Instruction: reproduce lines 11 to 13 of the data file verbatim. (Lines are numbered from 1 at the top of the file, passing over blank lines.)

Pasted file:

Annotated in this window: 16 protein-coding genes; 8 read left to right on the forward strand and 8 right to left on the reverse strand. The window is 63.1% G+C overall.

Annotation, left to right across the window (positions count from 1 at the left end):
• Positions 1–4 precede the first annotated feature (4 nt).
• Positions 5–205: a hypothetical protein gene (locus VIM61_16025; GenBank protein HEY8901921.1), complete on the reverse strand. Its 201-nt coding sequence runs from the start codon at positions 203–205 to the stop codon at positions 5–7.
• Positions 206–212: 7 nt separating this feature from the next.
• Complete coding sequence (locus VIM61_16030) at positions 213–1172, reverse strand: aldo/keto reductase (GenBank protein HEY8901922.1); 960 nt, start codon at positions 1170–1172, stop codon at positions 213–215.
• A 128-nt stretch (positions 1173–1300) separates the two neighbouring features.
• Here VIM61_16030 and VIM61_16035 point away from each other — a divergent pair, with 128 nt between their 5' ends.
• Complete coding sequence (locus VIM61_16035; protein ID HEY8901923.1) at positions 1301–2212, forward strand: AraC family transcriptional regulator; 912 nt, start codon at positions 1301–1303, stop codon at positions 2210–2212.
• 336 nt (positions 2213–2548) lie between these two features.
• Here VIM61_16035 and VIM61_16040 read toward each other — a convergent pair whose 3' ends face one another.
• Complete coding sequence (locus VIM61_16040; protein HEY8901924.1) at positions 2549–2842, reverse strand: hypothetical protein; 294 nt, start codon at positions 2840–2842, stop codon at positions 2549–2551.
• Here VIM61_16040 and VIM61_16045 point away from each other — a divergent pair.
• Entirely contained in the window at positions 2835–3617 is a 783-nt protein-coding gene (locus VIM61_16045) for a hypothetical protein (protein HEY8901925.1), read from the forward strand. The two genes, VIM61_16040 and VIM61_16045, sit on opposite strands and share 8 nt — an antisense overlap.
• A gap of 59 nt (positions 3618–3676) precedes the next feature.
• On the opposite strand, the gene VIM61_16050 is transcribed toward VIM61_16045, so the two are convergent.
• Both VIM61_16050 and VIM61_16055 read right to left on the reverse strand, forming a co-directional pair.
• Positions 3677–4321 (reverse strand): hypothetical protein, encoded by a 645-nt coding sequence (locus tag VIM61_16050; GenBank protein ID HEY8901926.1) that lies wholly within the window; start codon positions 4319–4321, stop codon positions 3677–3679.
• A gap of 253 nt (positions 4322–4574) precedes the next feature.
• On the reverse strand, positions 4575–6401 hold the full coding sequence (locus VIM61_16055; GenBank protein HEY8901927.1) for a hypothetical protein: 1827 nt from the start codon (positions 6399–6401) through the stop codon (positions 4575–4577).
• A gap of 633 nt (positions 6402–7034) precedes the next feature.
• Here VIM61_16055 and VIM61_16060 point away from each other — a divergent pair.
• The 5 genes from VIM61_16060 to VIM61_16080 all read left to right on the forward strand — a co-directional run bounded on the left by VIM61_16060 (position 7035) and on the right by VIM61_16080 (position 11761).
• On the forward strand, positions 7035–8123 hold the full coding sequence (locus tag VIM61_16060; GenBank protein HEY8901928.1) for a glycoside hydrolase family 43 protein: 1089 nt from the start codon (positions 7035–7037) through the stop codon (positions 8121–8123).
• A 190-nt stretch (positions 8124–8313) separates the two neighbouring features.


• Here VIM61_16035 and VIM61_16040 read toward each other — a convergent pair whose 3' ends face one another.
• Complete coding sequence (locus VIM61_16040; protein HEY8901924.1) at positions 2549–2842, reverse strand: hypothetical protein; 294 nt, start codon at positions 2840–2842, stop codon at positions 2549–2551.
• Here VIM61_16040 and VIM61_16045 point away from each other — a divergent pair.